While the queen was not directly responsible for her governments’ policies, she was nevertheless a willing tool and symbol of the British state which wrought havoc across the world.
I will not pretend otherwise, but the death of Queen Elizabeth II, who passed away in the Scottish castle of Balmoral, had an impact on me as a British Muslim of Iraqi origins. The Queen has been a constant presence in my life since I was born, and I had grown accustomed to her across almost all aspects of my life, including seeing the words “Her Majesty” preceding the various arms of the civil service.
Now, another sun has risen on Britain and its former colonies, and we have King Charles III on the throne – that’s going to take some getting used to.
While I neither mourn nor celebrate the Queen’s death, it is important to understand that, while she was not directly responsible for her governments’ policies over her 70-year reign, she was nevertheless a willing tool and symbol of these establishments who wrought havoc across the world. Aside from other factors, that alone is a compelling enough reason for me to desire to see the British monarchy bidding farewell to public life.
A polished symbol of violence
Growing up in Exeter, in Britain’s scenic and beautiful county of Devon, I actually met the Queen when she came to visit for formal occasions. As a young child, I was taken to see her with the rest of my class in 1995. At the time, having not even reached 10-years-old, I had a vague idea of what a monarch was but without the sophisticated colour that would later be daubed onto the canvas of my mind. She was kind, warm, smiled at me and said hello, causing a child version of myself to smile bashfully back at her.
As an adult, however, and with the veil of childhood innocence lifted (or perhaps even stripped) off me, I came to understand the Queen was actually the head of state. While she may not have enjoyed the unquestioning executive power and authority of her predecessors centuries before, she nonetheless was used by the British establishment to provide a polished, regal and graceful veneer to the numerous crimes it engaged in against countless millions, if not billions, around the globe.
Not long after her coronation in 1952, the British government led by Prime Minister Anthony Eden ordered the invasion of Egypt alongside Israel and France in 1956 because – and how dare they? – the Egyptians under Arab nationalist leader President Gamal Abdel Nasser nationalised the strategic Suez Canal. While the episode was one of the final nails in the coffin of the “Empire on Which the Sun Never Sets”, naturally the Queen raised no objections to this wanton aggression.
She similarly raised no objections when she was asked to knight former Zimbabwean ruler Robert Mugabe in 1994, only to then be asked by a later government to strip him of that honour in 2008, which she dutifully did. She also paid no mind when Tony Blair got in bed with George Bush and invaded Iraq in 2003, and later knighted him in 2021 despite a million people signing a petition to object to this liar of profound proportions being honoured.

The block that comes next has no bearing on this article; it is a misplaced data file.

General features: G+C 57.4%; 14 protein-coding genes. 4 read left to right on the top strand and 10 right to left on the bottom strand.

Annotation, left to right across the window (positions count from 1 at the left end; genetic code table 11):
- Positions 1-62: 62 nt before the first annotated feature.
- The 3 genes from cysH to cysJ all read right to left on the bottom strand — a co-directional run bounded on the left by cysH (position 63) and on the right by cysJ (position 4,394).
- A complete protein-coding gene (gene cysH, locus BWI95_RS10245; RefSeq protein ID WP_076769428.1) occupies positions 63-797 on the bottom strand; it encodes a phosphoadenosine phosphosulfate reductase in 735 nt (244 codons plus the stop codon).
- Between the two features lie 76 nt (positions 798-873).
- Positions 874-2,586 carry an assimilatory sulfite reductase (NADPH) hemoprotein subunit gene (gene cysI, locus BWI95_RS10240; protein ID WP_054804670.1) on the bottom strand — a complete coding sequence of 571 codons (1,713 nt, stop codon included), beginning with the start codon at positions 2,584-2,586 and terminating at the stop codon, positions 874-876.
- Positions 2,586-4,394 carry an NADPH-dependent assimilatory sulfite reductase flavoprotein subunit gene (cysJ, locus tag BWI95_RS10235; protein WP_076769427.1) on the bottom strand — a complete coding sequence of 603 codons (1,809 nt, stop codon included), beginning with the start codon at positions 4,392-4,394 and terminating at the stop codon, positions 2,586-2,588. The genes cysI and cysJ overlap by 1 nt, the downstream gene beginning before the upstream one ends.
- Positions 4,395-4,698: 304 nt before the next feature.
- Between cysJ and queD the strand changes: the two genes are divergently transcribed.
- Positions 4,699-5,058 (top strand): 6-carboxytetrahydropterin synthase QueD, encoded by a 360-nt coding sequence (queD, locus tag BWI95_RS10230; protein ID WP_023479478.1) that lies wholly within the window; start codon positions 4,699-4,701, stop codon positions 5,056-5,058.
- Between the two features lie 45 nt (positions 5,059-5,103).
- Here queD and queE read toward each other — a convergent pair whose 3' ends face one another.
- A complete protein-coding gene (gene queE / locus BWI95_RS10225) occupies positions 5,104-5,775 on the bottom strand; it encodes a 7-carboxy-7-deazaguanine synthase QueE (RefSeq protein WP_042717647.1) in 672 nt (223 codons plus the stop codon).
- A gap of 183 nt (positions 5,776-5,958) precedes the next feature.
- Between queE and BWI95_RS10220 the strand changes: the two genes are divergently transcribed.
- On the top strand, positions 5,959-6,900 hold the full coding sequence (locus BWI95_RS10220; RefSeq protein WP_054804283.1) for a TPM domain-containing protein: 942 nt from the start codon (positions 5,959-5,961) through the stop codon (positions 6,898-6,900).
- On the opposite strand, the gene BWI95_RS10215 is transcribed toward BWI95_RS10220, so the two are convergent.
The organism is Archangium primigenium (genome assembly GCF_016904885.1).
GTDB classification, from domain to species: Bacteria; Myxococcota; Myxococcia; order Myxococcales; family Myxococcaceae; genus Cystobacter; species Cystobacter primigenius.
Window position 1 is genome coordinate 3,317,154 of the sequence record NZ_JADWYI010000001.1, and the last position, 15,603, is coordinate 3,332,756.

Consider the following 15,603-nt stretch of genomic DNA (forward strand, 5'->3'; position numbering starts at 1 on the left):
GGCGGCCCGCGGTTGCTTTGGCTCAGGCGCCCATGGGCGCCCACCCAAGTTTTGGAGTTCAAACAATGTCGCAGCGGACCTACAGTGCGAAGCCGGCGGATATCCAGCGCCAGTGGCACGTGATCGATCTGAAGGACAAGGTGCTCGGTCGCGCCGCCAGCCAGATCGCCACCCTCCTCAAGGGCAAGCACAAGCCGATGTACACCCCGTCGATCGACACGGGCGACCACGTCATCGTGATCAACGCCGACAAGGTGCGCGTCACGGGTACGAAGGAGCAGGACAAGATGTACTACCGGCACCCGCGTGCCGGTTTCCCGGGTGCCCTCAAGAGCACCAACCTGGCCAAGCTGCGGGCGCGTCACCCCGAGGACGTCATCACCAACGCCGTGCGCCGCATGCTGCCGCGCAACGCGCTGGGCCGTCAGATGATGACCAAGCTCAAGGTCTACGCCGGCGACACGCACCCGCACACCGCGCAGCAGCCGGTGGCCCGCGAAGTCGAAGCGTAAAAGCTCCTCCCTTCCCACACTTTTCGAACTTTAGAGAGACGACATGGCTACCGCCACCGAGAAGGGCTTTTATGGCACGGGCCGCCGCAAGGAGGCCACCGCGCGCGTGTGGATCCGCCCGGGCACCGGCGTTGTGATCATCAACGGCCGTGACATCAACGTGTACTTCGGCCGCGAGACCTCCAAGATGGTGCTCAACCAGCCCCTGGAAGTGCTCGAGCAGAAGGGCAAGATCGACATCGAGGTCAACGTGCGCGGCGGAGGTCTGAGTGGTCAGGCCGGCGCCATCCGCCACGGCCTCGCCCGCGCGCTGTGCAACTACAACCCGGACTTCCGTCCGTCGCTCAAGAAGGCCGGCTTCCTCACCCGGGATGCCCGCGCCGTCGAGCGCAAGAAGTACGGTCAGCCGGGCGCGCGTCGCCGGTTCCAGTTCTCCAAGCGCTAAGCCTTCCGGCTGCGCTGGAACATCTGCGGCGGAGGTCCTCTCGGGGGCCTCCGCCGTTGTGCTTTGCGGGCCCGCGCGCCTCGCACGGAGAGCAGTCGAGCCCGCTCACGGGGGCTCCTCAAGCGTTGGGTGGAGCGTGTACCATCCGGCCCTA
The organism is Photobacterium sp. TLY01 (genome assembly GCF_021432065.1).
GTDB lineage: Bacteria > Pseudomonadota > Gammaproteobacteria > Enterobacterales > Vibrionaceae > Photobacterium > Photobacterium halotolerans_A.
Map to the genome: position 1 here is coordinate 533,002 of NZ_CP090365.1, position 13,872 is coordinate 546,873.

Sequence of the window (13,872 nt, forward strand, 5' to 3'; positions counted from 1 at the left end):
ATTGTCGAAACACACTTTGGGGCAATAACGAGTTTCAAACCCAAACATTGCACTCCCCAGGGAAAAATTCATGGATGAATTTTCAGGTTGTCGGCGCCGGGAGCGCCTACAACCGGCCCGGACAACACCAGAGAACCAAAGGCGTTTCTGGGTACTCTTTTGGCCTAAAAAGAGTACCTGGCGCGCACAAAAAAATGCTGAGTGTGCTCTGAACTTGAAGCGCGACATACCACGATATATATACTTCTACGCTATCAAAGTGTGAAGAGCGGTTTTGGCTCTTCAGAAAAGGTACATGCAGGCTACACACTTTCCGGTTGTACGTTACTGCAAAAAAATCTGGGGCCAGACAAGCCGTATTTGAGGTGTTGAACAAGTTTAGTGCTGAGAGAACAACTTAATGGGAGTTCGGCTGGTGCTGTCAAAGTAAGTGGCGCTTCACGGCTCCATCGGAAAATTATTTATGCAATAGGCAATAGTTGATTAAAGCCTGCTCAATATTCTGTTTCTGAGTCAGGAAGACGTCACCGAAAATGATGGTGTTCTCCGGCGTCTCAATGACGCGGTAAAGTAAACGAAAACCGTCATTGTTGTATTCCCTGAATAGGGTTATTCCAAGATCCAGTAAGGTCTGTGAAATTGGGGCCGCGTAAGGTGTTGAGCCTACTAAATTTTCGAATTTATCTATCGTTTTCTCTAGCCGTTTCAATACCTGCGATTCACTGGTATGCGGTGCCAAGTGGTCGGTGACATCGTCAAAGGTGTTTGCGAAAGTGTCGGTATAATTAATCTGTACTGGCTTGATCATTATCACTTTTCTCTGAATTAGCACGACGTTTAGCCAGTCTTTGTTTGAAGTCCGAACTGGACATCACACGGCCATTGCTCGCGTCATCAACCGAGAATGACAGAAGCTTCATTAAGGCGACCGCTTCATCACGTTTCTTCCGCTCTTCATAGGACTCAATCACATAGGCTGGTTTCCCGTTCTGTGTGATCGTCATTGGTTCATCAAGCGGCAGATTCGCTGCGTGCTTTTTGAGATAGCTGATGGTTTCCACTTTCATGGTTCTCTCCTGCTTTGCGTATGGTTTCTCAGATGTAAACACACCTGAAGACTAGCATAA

Why did she do all this? Simply because people actually have a point when they describe her reign as public service, in that she was largely beholden to the whims and wishes of “her” government, no matter what her personal thoughts on any given matter were.
But does that absolve her of complicity? In my eyes, no. She could have abdicated the throne if she could not square any moral objections she may have had with her constitutional duties. Her decision not to, however, is an indictment in and of itself.
A grotesque establishment
However, and despite all that, I harboured no real ill will toward her. There are many “yes” men and women in most establishments, and perhaps the Queen felt an overriding, perhaps even selfish, duty to her own household, if not her nation, and thought it best to stay in post. Who knows? Perhaps, it’s more accurate to ask, “who cares?”. While criminals like Blair with actual power who decimated Iraq, Afghanistan and elsewhere still roam free, the personal opinions and inaction of a now-dead figurehead monarch seem insignificant by comparison.
What is still grotesque, however, is the simpering lip service paid to the monarchy by an odious British establishment that swears an almost performative oath of allegiance to the royal household. The royals are seen as a part of their identity, the source of interesting and perhaps titillating gossip revolving around reports of sex scandals and racism, and also a handy tool to beat their opponents with.
For instance, and in a totally insensitive display of the BBC’s fawning over the royals at the expense of the overwhelming majority of the nation, one of the state-funded (and that’s precisely what they are) national broadcaster’s hosts said that the energy bill crisis was “of course, insignificant now” given what was happening with the Queen.
While I can delve into my childhood and remember the Queen who kindly greeted me, and while I most certainly did not wish death upon her or even hate her, my priority will always be with the poor who are now in genuine fear of whether they should be heating their homes or eating.
With such rank insensitivity pervading every aspect of the British establishment, and with one of the grandees of the royal household now having passed on, I feel it is now high time the British monarchy, as an institution packed to the brim with hypocrisy, drop all the royal titles and pay their own way in life.
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